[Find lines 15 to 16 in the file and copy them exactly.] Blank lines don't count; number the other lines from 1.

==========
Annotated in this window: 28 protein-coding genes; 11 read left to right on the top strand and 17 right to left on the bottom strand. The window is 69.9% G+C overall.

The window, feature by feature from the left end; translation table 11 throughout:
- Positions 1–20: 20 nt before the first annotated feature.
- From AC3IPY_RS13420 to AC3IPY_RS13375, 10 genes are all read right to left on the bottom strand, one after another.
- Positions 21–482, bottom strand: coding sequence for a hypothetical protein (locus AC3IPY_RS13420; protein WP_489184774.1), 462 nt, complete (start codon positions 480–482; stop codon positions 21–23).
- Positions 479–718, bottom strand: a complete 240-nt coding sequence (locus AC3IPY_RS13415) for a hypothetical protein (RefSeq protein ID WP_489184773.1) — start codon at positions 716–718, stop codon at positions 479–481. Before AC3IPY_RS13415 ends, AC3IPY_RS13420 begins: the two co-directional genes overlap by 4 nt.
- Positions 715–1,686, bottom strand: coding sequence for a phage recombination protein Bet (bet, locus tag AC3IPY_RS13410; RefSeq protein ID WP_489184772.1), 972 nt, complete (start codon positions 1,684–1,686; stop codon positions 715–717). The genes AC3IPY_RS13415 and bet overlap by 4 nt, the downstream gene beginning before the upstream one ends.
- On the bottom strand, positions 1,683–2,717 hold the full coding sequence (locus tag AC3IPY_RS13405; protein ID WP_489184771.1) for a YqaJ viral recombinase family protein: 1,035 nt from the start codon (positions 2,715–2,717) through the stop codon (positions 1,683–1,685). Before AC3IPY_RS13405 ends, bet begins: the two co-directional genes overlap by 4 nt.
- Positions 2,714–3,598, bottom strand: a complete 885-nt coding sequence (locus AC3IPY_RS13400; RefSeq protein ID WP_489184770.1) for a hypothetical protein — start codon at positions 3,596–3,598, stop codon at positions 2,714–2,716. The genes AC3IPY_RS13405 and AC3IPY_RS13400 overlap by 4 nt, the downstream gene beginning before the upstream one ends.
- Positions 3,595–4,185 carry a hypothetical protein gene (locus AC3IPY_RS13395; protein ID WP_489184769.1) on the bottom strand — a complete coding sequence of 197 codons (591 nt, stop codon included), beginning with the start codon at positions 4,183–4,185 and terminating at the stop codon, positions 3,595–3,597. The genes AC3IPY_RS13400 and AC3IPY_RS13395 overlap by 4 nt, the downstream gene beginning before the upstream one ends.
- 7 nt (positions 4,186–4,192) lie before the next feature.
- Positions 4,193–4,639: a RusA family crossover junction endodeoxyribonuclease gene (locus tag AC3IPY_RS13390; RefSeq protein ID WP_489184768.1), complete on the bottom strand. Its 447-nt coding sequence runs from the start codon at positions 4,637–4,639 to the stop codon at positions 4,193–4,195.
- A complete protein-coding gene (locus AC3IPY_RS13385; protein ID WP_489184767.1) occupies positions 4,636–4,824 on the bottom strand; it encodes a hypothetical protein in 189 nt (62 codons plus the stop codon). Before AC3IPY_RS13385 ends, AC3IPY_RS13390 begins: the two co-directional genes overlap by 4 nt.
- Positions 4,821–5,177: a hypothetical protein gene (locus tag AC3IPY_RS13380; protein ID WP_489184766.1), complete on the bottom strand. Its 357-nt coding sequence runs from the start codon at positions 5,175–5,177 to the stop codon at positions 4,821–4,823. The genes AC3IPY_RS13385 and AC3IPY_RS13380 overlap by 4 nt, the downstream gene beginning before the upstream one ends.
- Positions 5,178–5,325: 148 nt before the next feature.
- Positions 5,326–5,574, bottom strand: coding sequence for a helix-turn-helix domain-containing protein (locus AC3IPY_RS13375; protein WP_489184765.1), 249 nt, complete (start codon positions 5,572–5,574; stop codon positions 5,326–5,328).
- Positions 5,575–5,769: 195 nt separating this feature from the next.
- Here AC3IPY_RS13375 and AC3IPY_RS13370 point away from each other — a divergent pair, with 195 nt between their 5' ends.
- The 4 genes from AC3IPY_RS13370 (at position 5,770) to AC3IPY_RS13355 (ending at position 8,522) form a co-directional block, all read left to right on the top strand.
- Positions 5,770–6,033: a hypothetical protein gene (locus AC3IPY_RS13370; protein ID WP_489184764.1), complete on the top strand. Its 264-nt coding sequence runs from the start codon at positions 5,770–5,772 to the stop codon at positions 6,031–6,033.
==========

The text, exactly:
- Positions 5,178–5,325: 148 nt before the next feature.
- Positions 5,326–5,574, bottom strand: coding sequence for a helix-turn-helix domain-containing protein (locus AC3IPY_RS13375; protein WP_489184765.1), 249 nt, complete (start codon positions 5,572–5,574; stop codon positions 5,326–5,328).